El Cajon

San Diego teenager starts summer camp for refugee kids in El Cajon

A few years ago, Aiden Afshar started a free online tutoring program for refugees, which eventually expanded into in-person summer camps

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Saturday was the last day of a summer camp for refugees in El Cajon. But it's just the beginning of the story these kids share.

Many escaped with their families from several countries, including Afghanistan.

When the Taliban took over in 2021, children like Elham Atayi and his brother Mohammad started a new life as refugees in San Diego.

"Back in Afghanistan, he would spend a lot of time playing, flying a kite. He would eat some ice cream, you know, doing what kids do," Mohammad's translator said. "His favorite thing is here. We have these little remote-controlled cars, and he likes to play with them."

The young man behind the summer camp is 17-year-old Aiden Afshar.

"There's so little opportunity because most of them don't speak fluent English, and their skillsets are often very limited," Afshar said.

A few years ago, Afshar started a free online tutoring program for refugees, which eventually expanded into in-person summer camps.

This is a cause very near and dear to his heart — both of his parents immigrated to San Diego from Iran.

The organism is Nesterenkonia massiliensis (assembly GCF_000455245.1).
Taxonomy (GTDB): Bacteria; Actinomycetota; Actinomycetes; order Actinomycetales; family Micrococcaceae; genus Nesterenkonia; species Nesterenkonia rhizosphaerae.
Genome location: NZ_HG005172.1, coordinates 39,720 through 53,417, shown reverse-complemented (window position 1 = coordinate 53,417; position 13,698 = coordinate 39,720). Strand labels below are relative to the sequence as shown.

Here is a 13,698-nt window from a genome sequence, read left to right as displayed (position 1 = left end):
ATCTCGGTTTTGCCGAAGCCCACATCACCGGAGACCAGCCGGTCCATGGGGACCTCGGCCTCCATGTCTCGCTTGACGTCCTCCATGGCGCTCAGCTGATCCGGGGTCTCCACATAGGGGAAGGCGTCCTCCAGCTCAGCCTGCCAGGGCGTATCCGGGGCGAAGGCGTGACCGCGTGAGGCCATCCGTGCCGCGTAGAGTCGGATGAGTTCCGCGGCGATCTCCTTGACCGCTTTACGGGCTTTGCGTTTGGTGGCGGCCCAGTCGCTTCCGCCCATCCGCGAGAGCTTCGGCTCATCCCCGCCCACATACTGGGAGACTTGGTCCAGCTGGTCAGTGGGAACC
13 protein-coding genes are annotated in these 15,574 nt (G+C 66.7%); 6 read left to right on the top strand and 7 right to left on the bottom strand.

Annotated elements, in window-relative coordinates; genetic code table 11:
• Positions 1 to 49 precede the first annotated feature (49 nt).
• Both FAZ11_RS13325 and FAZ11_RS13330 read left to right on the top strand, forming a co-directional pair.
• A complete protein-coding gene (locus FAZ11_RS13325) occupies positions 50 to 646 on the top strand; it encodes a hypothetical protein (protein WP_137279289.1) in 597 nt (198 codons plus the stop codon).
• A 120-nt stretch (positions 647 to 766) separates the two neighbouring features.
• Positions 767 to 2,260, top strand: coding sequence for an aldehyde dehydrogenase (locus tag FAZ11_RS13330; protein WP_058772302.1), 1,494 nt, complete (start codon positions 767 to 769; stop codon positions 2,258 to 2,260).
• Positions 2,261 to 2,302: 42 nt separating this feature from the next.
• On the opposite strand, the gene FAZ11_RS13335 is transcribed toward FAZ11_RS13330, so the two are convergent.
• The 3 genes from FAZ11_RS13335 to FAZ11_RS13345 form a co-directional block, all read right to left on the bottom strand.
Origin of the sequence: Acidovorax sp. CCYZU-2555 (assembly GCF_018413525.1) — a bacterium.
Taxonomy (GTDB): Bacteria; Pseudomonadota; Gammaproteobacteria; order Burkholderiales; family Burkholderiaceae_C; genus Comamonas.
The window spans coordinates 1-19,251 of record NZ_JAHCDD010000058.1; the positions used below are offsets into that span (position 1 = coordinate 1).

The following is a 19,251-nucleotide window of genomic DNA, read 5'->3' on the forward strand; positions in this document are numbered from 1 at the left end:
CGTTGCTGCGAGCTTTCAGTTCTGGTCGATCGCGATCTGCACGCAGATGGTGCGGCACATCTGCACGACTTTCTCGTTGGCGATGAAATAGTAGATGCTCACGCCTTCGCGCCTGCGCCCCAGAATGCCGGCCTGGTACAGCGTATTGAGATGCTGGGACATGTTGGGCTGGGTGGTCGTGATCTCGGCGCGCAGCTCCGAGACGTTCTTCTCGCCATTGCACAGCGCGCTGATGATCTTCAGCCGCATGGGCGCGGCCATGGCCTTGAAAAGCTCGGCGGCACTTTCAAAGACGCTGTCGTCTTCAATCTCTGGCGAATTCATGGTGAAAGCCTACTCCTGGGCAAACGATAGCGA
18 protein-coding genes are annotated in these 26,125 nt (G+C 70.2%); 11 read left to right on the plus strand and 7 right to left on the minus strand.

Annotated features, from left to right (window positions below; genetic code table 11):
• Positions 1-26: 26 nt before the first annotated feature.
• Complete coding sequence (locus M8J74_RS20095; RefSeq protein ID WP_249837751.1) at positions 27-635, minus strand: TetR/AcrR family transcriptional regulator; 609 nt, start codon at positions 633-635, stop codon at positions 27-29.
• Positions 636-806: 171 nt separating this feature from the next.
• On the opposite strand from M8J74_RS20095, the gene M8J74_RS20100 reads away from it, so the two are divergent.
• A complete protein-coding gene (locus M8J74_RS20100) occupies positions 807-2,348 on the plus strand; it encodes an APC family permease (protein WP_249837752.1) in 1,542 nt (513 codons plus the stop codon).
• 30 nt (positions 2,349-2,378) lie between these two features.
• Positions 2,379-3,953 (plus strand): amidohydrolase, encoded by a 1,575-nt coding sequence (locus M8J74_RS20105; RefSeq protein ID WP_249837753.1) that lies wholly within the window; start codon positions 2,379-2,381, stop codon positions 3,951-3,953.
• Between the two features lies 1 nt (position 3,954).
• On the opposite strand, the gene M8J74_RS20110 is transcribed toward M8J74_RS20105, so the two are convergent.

Now, this camp has allowed the kids to forge a special bond over their shared experiences that not many others can relate to.

The kids are not the only ones benefiting from the program, so are the volunteer tutors. 

"I've gotten really close, especially with this one little girl Josefine. I've gotten really close with her throughout these weeks, and hopefully I get to see them again," Emma Banaie, one of the tutors, said.

Afshar, along with the non-profit organization License to Freedom, have been helping refugees get a new lease on life in the U.S. for a few years now.

In addition to online tutoring, Afshar says they also teach refugees computer science to help them on a potential new career path.

He hopes this program not only gives kids some peace of mind while adjusting to their new lives, but also provides the next generation with a brighter path forward.

"We've seen a big change in just their demeanor and just how comfortable they are here," he said.

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